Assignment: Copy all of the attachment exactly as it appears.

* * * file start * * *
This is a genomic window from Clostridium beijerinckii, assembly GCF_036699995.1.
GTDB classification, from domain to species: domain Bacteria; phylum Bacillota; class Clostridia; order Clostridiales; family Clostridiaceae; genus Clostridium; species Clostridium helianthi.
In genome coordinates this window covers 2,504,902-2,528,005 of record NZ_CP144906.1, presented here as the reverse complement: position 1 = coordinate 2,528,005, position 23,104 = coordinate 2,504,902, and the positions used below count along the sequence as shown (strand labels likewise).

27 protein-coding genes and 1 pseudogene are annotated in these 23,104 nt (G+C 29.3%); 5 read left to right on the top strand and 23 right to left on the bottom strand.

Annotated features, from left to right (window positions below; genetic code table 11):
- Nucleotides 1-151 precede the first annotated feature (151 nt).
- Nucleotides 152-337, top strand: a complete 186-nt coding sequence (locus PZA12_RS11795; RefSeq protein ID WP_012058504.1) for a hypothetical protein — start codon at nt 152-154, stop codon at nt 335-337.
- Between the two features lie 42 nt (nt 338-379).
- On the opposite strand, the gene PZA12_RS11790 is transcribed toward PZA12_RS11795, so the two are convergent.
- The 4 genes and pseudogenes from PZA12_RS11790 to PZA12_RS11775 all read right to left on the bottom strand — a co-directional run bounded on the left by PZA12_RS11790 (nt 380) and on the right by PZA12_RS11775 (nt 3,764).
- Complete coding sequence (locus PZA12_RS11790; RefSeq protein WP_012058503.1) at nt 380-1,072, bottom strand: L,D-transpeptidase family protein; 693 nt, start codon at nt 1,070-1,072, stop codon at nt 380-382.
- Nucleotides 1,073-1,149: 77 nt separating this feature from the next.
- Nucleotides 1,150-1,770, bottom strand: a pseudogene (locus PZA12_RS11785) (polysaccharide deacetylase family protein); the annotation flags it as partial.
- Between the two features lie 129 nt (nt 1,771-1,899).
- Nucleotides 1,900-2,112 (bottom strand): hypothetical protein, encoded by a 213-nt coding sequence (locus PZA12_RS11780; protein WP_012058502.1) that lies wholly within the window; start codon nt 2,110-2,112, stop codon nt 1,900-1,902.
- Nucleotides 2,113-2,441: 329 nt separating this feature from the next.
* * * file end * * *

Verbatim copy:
This is a genomic window from Clostridium beijerinckii, assembly GCF_036699995.1.
GTDB classification, from domain to species: domain Bacteria; phylum Bacillota; class Clostridia; order Clostridiales; family Clostridiaceae; genus Clostridium; species Clostridium helianthi.
In genome coordinates this window covers 2,504,902-2,528,005 of record NZ_CP144906.1, presented here as the reverse complement: position 1 = coordinate 2,528,005, position 23,104 = coordinate 2,504,902, and the positions used below count along the sequence as shown (strand labels likewise).

27 protein-coding genes and 1 pseudogene are annotated in these 23,104 nt (G+C 29.3%); 5 read left to right on the top strand and 23 right to left on the bottom strand.

Annotated features, from left to right (window positions below; genetic code table 11):
- Nucleotides 1-151 precede the first annotated feature (151 nt).
- Nucleotides 152-337, top strand: a complete 186-nt coding sequence (locus PZA12_RS11795; RefSeq protein ID WP_012058504.1) for a hypothetical protein — start codon at nt 152-154, stop codon at nt 335-337.
- Between the two features lie 42 nt (nt 338-379).
- On the opposite strand, the gene PZA12_RS11790 is transcribed toward PZA12_RS11795, so the two are convergent.
- The 4 genes and pseudogenes from PZA12_RS11790 to PZA12_RS11775 all read right to left on the bottom strand — a co-directional run bounded on the left by PZA12_RS11790 (nt 380) and on the right by PZA12_RS11775 (nt 3,764).
- Complete coding sequence (locus PZA12_RS11790; RefSeq protein WP_012058503.1) at nt 380-1,072, bottom strand: L,D-transpeptidase family protein; 693 nt, start codon at nt 1,070-1,072, stop codon at nt 380-382.
- Nucleotides 1,073-1,149: 77 nt separating this feature from the next.
- Nucleotides 1,150-1,770, bottom strand: a pseudogene (locus PZA12_RS11785) (polysaccharide deacetylase family protein); the annotation flags it as partial.
- Between the two features lie 129 nt (nt 1,771-1,899).
- Nucleotides 1,900-2,112 (bottom strand): hypothetical protein, encoded by a 213-nt coding sequence (locus PZA12_RS11780; protein WP_012058502.1) that lies wholly within the window; start codon nt 2,110-2,112, stop codon nt 1,900-1,902.
- Nucleotides 2,113-2,441: 329 nt separating this feature from the next.